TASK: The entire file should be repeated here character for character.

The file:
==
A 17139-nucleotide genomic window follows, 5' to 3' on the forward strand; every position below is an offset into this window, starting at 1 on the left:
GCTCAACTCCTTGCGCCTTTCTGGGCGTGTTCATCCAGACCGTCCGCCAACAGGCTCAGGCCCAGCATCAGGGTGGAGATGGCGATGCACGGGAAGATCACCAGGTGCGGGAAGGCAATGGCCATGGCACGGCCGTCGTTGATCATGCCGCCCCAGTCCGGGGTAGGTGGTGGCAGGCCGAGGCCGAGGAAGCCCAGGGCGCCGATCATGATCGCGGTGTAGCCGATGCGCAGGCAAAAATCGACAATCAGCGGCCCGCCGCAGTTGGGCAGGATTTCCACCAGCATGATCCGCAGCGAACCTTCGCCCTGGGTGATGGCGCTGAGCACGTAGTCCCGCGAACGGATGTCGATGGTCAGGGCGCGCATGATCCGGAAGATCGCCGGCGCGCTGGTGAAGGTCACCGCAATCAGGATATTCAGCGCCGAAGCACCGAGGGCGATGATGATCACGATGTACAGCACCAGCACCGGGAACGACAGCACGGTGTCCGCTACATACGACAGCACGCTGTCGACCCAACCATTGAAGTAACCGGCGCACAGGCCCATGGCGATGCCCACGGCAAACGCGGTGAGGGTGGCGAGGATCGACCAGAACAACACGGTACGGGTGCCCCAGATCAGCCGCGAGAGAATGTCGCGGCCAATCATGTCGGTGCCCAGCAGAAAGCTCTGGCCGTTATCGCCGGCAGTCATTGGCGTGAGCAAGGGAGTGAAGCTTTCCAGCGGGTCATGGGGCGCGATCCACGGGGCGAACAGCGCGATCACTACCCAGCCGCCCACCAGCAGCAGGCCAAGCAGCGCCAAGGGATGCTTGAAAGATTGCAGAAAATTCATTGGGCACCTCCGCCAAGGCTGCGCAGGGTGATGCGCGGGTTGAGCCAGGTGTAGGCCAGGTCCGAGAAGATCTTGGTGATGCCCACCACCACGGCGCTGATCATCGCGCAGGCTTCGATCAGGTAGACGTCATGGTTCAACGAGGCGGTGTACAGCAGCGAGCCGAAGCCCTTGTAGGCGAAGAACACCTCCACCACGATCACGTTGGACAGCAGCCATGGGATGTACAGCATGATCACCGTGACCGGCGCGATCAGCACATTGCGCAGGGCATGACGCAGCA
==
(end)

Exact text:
A 17139-nucleotide genomic window follows, 5' to 3' on the forward strand; every position below is an offset into this window, starting at 1 on the left:
GCTCAACTCCTTGCGCCTTTCTGGGCGTGTTCATCCAGACCGTCCGCCAACAGGCTCAGGCCCAGCATCAGGGTGGAGATGGCGATGCACGGGAAGATCACCAGGTGCGGGAAGGCAATGGCCATGGCACGGCCGTCGTTGATCATGCCGCCCCAGTCCGGGGTAGGTGGTGGCAGGCCGAGGCCGAGGAAGCCCAGGGCGCCGATCATGATCGCGGTGTAGCCGATGCGCAGGCAAAAATCGACAATCAGCGGCCCGCCGCAGTTGGGCAGGATTTCCACCAGCATGATCCGCAGCGAACCTTCGCCCTGGGTGATGGCGCTGAGCACGTAGTCCCGCGAACGGATGTCGATGGTCAGGGCGCGCATGATCCGGAAGATCGCCGGCGCGCTGGTGAAGGTCACCGCAATCAGGATATTCAGCGCCGAAGCACCGAGGGCGATGATGATCACGATGTACAGCACCAGCACCGGGAACGACAGCACGGTGTCCGCTACATACGACAGCACGCTGTCGACCCAACCATTGAAGTAACCGGCGCACAGGCCCATGGCGATGCCCACGGCAAACGCGGTGAGGGTGGCGAGGATCGACCAGAACAACACGGTACGGGTGCCCCAGATCAGCCGCGAGAGAATGTCGCGGCCAATCATGTCGGTGCCCAGCAGAAAGCTCTGGCCGTTATCGCCGGCAGTCATTGGCGTGAGCAAGGGAGTGAAGCTTTCCAGCGGGTCATGGGGCGCGATCCACGGGGCGAACAGCGCGATCACTACCCAGCCGCCCACCAGCAGCAGGCCAAGCAGCGCCAAGGGATGCTTGAAAGATTGCAGAAAATTCATTGGGCACCTCCGCCAAGGCTGCGCAGGGTGATGCGCGGGTTGAGCCAGGTGTAGGCCAGGTCCGAGAAGATCTTGGTGATGCCCACCACCACGGCGCTGATCATCGCGCAGGCTTCGATCAGGTAGACGTCATGGTTCAACGAGGCGGTGTACAGCAGCGAGCCGAAGCCCTTGTAGGCGAAGAACACCTCCACCACGATCACGTTGGACAGCAGCCATGGGATGTACAGCATGATCACCGTGACCGGCGCGATCAGCACATTGCGCAGGGCATGACGCAGCA